Ah, tempeh — hailing from neighboring Indonesia, the vegetarian protein darling in North America, and never to be found in the Philippines. Tempeh is a cake made from culturing beans — traditionally soy — with the spores of Rhizopus oligosporus. High in protein, fiber, and vitamin B-12, it is a boon to vegetarians and vegans everywhere. The fermentation process breaks down the phytic acid normally occurring in soy, making nutrients more bioavailable.
Enough with the health lesson and on to its deliciousness. I am a huge fan of tempeh and have had it in traditional Indonesian cuisine and western vegetarian cuisine. North Americans love making tempeh into veggie burgers, bacon, bolognese sauce, sandwiches, savory pies — the culinary applications are limitless.
My unrequited love affair with tempeh began 2 years ago when I had the most delectable dish at Satay Junction, a hole-in-the-wall Indonesian restaurant in the West Village, New York City. Terong tempe belado, or tempeh with a concasse of eggplant, tomatoes, and chili — oh how I dream of it to this day! Crispy on the outside, tender on the inside, it had a spicy profile with the power to clear sinuses up and kill a grown man’s tastebuds. The eggplant was cooked to a creamy perfection, the onions were caramelized to high heavens… It was love at first bite and I was determined to recreate that dish in my kitchen, oh if only I could find a local tempeh supplier!
I never did find a local supplier
To add fuel to the fire, Satay Junction is now closed
Fast forward to 2012. I recently traveled to Indonesia to visit my brother and sister-in-law and with an agenda in mind:
- Inhale as many tempeh dishes as I could while I’m there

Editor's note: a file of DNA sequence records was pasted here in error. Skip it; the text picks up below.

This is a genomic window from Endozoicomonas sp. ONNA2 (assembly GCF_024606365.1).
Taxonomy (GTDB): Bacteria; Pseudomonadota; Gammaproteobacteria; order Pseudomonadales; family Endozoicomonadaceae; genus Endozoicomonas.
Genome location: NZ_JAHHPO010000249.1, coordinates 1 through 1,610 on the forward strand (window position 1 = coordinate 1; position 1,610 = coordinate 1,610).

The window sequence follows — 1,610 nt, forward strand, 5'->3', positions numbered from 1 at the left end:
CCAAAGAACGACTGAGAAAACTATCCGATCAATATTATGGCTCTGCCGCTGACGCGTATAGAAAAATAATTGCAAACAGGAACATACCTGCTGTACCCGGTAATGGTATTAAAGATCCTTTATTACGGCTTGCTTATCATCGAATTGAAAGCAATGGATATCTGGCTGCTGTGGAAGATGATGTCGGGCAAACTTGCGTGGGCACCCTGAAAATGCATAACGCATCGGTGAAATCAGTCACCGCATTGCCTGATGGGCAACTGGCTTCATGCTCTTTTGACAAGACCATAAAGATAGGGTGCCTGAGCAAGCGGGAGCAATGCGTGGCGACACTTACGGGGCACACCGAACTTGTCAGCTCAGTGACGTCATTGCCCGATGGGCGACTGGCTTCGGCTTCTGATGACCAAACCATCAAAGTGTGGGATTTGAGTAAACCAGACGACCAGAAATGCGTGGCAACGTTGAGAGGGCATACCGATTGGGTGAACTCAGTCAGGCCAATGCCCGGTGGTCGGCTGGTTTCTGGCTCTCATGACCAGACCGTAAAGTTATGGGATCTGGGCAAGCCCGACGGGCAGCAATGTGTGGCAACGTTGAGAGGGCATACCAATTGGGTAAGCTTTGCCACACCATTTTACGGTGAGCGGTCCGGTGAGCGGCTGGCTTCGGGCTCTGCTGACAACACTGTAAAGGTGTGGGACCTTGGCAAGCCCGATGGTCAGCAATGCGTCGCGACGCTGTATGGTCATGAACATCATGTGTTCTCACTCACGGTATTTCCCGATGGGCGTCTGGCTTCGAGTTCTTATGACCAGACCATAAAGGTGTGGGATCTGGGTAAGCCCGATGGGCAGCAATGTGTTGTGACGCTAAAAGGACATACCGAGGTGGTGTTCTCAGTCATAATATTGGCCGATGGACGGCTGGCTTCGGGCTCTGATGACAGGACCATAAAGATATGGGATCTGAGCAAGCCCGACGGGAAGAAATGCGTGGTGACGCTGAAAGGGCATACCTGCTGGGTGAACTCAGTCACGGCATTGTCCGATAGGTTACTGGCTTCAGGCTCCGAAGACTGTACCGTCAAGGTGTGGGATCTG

- Find the yeast needed to transform beans into magical tempeh so I can make tempeh back home on demand
And inhale tempeh I did.
Finding the yeast turned into some sort of treasure hunt meets the amazing race in a traditional market in Yogyakarta…
With my brother’s and sister-in-law’s limited Bahasa, my determination to find this confounded yeast (I had visions of homemade tempeh grandeur and that tempe terong belado was still haunting my dreams), crazy traffic that can give Divisoria a run for its money, and time constraints to have a late lunch at The Sawah before catching an early afternoon flight to Jakarta, we set out on a journey. An innocent inquiry with Milas about the yeast lead to the market escapade in Jalan Malioboro, incessant pestering of the different vendors for “ragi untuk tempe” (yeast for tempeh)… We almost gave up, thinking it was too impossible to find this yeast and that I would have to live a sad, tempeh-less life in Manila.
BUT! One vendor — bless her heart — said to look for a “jamu jamu” (traditional medicine shop) and from one end of the market, up 3 flights of stairs and down 3 flights of stairs, making our way through street food vendors, batik sarong vendors, and dry food vendors, we found said jamu jamu in the other end. And whaddayaknow…
Needless to say, I bought 2.5 kg of this stuff (a little goes a long way — I think I bought a lifetime supply) because I knew very well that I wouldn’t be visiting a traditional Indonesian market any time soon.
And my visions of tempeh grandeur?
Yes, this doesn’t look like much, but that photo on the right is my key to homemade tempe terong belado glory.
I actually bought locally sourced organic soybeans in Mercato Centrale a year ago knowing that someday, one day, I will find my tempeh spore (prince), make beautiful tempeh (babies), and live happily ever after.
Moral of the story:
- I think too much about food and making food.
- I shall share my never-ending love for tempeh to the world, if it’s the last thing I do. Watch out for tempeh cooking classes.